No one should have been surprised by the grand jury’s decision in Ferguson, Missouri, Monday night.

There is a justifiably high bar to charge police officers with crimes for using deadly force on the job. The test is whether a reasonable person in the exact same circumstance could have made the same choice. No one wants police officers to be paralyzed by bureaucratic requirements when lives are at risk.

But while the members of a grand jury are asked to look at the specific moment the shots were fired, it would be a mistake for the rest of us to look at this situation in that way. We live in a society where race and class are closely associated, and African-Americans, particularly males like Michael Brown, are a disadvantaged class. A lot of factors led to the deadly confrontation in Ferguson, and they require the nation’s attention because “isolated incidents” like this one have become normal.

Unemployment for all black adults was 10.7 percent in October, almost twice the national average of 5.8 percent and by far the highest of any racial or ethnic group. The unemployment rate of black youths between age 16 and 20 was 33 percent, about twice the unemployment rate of white teens, which was 16 percent. One study showed that even black college graduates between the ages of 22 and 27 have an unemployment rate of 12.4 percent, more than twice the 5.6 percent rate for all college graduates in that age group.

The criminal justice statistics are just as stark. Although they make up only 13 percent of the population, blacks are victims of nearly half of the nation’s homicides. Black men are five times more likely to be incarcerated than white males. Even in Maine communities, a study conducted by the USA Today found, blacks are proportionately more likely to be arrested than people of other races — four times more likely in Auburn; 3.5 times more likely in South Portland; 3.2 times more likely in Bangor; 2.8 times more likely in Lewiston; 2.6 times more likely in Portland.

Blacks have more contact with law enforcement, and like Michael Brown, they are disproportionately likely to be shot and killed by a police officer in the cities that have been studied.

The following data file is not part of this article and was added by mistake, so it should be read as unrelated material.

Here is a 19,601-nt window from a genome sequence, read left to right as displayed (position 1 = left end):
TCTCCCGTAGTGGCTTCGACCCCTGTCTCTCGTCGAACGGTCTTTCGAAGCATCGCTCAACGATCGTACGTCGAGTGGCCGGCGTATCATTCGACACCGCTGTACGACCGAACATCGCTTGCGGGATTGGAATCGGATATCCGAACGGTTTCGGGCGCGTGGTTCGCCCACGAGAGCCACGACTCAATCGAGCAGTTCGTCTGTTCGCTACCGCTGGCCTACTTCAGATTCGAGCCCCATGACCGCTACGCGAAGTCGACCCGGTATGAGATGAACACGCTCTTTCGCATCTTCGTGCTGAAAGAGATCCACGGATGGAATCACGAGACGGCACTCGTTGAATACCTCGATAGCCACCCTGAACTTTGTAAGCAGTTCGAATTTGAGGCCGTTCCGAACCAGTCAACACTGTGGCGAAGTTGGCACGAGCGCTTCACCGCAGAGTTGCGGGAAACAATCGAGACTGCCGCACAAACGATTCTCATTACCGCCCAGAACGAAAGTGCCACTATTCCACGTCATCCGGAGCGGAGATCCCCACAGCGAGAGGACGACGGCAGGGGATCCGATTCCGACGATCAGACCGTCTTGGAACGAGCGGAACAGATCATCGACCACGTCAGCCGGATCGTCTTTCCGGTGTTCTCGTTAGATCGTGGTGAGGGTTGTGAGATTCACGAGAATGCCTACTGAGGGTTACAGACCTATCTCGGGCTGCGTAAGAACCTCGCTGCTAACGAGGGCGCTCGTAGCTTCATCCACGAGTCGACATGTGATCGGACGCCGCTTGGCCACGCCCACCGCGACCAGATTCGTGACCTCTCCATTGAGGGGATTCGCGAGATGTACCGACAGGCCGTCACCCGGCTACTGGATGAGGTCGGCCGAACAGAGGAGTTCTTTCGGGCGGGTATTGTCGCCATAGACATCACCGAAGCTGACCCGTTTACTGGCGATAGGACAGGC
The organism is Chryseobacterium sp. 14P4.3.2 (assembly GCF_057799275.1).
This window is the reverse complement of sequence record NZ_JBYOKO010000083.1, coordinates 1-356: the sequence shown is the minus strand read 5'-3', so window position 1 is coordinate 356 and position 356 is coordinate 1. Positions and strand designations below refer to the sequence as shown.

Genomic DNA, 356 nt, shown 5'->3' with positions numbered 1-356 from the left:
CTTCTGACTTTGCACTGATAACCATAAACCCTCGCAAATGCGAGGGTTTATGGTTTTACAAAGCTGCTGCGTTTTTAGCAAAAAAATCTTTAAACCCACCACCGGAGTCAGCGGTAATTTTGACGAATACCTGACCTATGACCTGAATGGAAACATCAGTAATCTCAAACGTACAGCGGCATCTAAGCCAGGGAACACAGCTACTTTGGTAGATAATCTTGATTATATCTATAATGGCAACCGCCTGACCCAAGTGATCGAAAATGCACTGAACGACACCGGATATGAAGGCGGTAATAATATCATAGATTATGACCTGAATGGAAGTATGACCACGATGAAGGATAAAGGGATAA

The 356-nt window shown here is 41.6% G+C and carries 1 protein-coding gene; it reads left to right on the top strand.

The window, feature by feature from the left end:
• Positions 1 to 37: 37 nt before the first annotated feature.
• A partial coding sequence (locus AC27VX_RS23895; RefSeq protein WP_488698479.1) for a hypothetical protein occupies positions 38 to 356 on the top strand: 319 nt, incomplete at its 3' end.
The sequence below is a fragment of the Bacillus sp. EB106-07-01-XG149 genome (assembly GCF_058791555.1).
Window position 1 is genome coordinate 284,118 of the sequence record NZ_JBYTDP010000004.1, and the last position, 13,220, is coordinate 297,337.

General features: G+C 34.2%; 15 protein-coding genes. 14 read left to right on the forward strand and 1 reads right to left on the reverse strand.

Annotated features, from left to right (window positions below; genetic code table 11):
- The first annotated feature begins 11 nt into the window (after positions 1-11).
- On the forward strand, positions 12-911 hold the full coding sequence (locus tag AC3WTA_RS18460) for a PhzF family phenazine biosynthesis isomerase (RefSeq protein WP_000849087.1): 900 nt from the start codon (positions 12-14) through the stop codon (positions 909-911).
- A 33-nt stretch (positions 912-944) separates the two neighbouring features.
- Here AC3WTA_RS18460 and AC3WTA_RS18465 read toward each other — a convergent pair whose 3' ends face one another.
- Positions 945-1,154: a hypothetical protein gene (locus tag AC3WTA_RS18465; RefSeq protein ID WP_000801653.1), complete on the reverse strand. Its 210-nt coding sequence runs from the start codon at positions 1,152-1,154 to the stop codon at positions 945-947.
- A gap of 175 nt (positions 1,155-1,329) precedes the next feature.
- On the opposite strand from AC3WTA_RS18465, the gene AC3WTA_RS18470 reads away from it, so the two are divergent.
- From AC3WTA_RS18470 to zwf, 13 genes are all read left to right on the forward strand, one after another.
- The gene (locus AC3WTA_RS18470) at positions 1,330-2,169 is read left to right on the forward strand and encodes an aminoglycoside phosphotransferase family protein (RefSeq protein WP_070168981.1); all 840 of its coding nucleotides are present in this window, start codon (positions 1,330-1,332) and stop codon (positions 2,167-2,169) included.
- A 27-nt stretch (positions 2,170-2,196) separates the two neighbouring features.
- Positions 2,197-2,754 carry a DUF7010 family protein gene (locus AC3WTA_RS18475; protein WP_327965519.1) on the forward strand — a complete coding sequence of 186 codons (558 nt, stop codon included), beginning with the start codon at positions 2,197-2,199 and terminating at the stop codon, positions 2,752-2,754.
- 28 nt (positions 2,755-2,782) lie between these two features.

These statistics do not make the case that Ferguson police Officer Darren Wilson acted inappropriately or that he should have been charged with a crime. They also don’t excuse rioters in Ferguson, or even Brown himself, who might have been able to avoid the confrontation.

But for the hundreds of millions of us who are not on the grand jury, the question is not what happened in that instant but what is happening every day and what if anything are we going to do about it.

It is not a problem we can blame on racist cops. It’s too bad that it isn’t because that’s a much easier problem to fix. Law enforcement agencies have the ability to identify and remove bigots who are not enforcing the law equally.

Systemic racism is much more difficult to root out and reverse. Bias and unequal opportunity start before a child hits school and follows him into the job market. People who can work their way out of such circumstances are heroic exceptions. Most are just stuck.

Individuals should be held accountable for their actions, but when the trend is so powerful, individual choices don’t adequately explain what’s going on. No one should have been surprised by the grand jury’s decision this week, but they should also not be surprised by the outrage people of color feel as they watch another young life wasted.

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